Bradford: Could this be David Price's best season? He thinks so

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FORT MYERS, Fla. -- Something has been lost in the chaos of David Price's first two seasons in Boston: The real reason they signed him.

The Red Sox desperately need Price to be really, really good. They know that. He knows that. He evidently revels in the notion. "I like it!" the pitcher said Monday after told some believe he is the most important player on this year's edition of the Sox.

But when Price's name comes up, the conversation usually turns to the clubhouse, Dennis Eckersley, the media and his magical elbow. Lost, to this point, has been the idea that Price was once perceived as the difference-maker John Henry reversed his "30-year-old pitcher" mantra for. The lefty is ready to rekindle that conversation.

"I feel good right now," he told "I think I'm ready to have my best year. ... I just haven't had two good years here. If I would have had an average year for myself and still be my best year here, by far. I look to go out there and dominate like I know I'm capable of doing, and that's what I expect to do."

"Best year." That is something.

Better than that year just before coming to Boston, when Price claimed 18 wins and a 2.45 ERA? He thinks so. Or how about back in 2012, when the hurler notched his only 20-win season, losing just five games on the way to a 2.56 ERA? Yup.

Considering what Price has exhibited in his 54 appearances in a Red Sox uniform to date, such a proclamation might seem like a stretch. He's two years older since that last ace-like season, having to deal with a significant elbow injury along the way. But the prediction clearly isn't put out there without some thought.

The first obstacle he seems to be intent on hurdling is an acceptance of the uneasiness that came with his first two seasons in Boston.

"All I could think about was my elbow and how I wanted it to get better and not be an issue anymore. I think that's all I thought about when I was on the DL," Price said of what he considered a lost season a year ago. "I wanted no part of baseball. It was tough. To not be able to contribute or even work on your craft at all. That was tough.

"I will always appreciate baseball. Even if last year was rock bottom, it's OK. This is a game I fell in love with at 2 years old. Only being hurt can steal my joy from baseball. It kind of made me mad at the world. I expected to come in last year and have a really good season, feeling as good as I felt. Even in the live BP I got hurt. Everything felt so good before ran into a concrete wall."

Being "mad at the world" clearly didn't help matters. But just enjoying himself isn't going to lead a career year. There are other elements in the equation that Price is ready to lean on, such as the lessons he may not have appreciated during his pre-Boston run.

There's the idea of rest ...

"Probably just recognizing days I need to not touch a baseball. No-throw days. Just listening to my body," he said. "That was something [James] Shields would always talk about. You have to listen to your body. Your body is going to let you know how much you need to do that day, and how hard you need to do it. That's something I take out of his book, and it's something I tell the younger guys as well. When I was 24 or 25 I could throw the baseball as hard as I wanted, not having to stretch or anything. Now it takes more time and being able to take days off is important."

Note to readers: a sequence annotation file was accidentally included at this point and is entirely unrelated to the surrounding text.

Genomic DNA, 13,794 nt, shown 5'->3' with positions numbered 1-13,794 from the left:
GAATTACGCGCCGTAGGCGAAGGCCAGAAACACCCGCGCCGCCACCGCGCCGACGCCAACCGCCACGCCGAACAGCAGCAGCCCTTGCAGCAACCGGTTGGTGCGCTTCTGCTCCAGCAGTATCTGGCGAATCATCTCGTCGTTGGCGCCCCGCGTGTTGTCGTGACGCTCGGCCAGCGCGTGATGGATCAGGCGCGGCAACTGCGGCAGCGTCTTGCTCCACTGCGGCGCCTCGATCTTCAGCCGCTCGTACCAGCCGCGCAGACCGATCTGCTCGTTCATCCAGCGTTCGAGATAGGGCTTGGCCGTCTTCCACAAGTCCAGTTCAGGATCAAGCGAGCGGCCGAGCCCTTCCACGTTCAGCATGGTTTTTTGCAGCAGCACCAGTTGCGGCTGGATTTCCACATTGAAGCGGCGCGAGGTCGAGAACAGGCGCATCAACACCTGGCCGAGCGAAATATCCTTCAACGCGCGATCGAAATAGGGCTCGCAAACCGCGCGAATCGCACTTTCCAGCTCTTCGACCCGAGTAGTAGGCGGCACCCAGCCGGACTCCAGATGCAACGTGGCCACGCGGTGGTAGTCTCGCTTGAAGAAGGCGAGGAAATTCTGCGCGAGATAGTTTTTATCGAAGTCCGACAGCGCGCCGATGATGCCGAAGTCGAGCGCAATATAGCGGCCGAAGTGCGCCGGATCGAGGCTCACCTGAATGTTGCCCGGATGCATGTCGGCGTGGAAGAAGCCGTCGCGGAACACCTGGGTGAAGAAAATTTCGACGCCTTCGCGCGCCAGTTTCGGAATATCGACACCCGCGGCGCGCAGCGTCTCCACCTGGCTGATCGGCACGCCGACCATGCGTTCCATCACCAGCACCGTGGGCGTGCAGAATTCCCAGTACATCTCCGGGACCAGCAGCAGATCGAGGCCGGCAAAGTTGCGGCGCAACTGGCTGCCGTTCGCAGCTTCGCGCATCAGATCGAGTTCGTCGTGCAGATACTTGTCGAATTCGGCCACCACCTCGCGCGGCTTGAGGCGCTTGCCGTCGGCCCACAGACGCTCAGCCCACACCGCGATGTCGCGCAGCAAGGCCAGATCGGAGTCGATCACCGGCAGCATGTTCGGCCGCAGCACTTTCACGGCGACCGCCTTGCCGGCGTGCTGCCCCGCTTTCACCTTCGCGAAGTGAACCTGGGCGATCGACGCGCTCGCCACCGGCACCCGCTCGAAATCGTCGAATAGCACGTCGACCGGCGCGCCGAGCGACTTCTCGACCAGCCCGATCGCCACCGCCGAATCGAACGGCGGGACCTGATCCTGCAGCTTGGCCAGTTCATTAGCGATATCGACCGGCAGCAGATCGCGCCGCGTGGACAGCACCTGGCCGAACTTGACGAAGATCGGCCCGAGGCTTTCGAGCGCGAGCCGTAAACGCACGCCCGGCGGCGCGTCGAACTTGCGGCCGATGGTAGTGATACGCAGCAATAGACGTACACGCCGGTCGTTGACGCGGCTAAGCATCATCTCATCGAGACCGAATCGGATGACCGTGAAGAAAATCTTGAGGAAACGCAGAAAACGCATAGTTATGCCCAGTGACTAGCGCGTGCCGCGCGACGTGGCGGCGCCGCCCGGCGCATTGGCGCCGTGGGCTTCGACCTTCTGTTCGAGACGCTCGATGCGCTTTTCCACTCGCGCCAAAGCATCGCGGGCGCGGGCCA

There's setting up hitters ...

"Using the pitch I used before to kind of dictate what I'm going to throw next," Price explained. "That's something I got a lot better at. That's something I started on in college, sitting down and watching the opposing team in BP, breaking down hitters, where their hands start, looking at their leg kicks. Being able to identify all the different things hitters do."

There's paying better attention during games he's not pitching ...

"Just learning on the bench," the pitcher said. "Before you're super-excited to be in the big leagues so your head is on a swivel. You're looking everywhere. 'This is awesome. Can I get some nachos?' Stuff like that. Now you can learn so much on those four days you're not pitching. It doesn't matter if it's a righty pitching, or a lefty, or someone who is throwing like you or if they are polar opposite."

And there's simply going home once in a while ...

"Joe Maddon would always say the night before you pitch you need to go home. You're putting yourself into everyone else too much. We need you to be your best on your day, so I want you to go home, lock in and be ready for tomorrow. After the game starts. Usually, watch one time through the lineup. I'm not going to leave until they give up a hit. You go home, get your dinner and get to bed. I feel I can lock it in a lot better the day before, and for me, that's when it starts, the day before. That's when you lock it in."

Price did show some evidence that the dominant stuff is still there when cruising through the postseason as a reliever last season, but he also points out that what awaits him is a different ballgame. It's a future he believes might readjust the narrative back to where it was before his life as a Red Sox.

"I feel like I'm a lot better pitcher than I was when I came back, Price said of his brief stretch in 2017. "It's easy to wrap yourself up in no earned runs. I still have been a lot better pitcher than when I came back. I came back and threw the ball very well. But now I'm able to have my whole repertoire.

"To get back out there and not have my elbow or anything else in my mind. It feels good. I'm excited for it. Everyone in here is excited for this year."